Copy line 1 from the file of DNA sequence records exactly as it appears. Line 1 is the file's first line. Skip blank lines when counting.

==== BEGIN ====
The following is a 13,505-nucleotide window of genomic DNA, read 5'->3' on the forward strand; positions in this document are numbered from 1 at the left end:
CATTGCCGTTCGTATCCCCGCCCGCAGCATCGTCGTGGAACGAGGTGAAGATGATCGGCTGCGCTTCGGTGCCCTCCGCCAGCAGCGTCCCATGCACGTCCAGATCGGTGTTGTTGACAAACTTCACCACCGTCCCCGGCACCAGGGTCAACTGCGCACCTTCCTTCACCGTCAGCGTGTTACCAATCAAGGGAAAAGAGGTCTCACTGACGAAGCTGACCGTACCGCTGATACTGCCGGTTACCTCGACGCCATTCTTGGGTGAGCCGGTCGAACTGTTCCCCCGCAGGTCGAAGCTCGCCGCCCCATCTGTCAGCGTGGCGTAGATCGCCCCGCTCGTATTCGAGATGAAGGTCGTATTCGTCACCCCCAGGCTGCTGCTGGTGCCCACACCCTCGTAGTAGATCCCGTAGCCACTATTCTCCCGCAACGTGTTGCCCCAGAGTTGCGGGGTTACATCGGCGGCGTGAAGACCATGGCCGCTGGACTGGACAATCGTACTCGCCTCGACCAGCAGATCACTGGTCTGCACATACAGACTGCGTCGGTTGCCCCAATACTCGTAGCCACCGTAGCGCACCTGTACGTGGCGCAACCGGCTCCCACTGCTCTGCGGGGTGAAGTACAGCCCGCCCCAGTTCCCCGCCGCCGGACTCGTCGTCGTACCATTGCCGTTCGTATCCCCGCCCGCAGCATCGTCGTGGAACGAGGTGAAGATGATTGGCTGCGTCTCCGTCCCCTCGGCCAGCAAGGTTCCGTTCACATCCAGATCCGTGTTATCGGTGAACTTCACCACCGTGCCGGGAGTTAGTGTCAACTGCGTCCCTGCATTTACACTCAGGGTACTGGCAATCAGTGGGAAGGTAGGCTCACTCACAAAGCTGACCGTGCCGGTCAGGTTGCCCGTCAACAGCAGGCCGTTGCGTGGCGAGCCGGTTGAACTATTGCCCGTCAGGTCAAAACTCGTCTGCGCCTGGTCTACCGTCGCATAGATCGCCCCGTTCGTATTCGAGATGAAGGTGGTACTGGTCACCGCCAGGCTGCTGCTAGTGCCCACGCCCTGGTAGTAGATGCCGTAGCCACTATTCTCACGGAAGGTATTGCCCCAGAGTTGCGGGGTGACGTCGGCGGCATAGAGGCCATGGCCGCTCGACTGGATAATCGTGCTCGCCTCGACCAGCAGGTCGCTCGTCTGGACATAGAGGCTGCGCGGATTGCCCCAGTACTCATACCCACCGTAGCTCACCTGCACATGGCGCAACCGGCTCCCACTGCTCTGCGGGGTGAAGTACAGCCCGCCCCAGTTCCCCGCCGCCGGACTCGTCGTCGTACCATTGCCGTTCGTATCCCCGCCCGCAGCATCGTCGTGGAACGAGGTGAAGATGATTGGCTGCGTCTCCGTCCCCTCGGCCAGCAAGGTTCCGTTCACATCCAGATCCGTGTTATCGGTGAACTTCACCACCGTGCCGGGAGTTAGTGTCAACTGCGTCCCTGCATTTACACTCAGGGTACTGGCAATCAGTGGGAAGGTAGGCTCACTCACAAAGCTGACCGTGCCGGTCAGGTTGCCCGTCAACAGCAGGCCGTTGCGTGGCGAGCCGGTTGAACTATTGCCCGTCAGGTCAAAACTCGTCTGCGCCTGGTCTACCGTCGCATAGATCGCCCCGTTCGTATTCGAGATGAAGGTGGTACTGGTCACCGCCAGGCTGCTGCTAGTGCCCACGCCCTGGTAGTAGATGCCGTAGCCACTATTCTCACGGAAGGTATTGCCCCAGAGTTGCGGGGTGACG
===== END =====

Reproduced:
The following is a 13,505-nucleotide window of genomic DNA, read 5'->3' on the forward strand; positions in this document are numbered from 1 at the left end: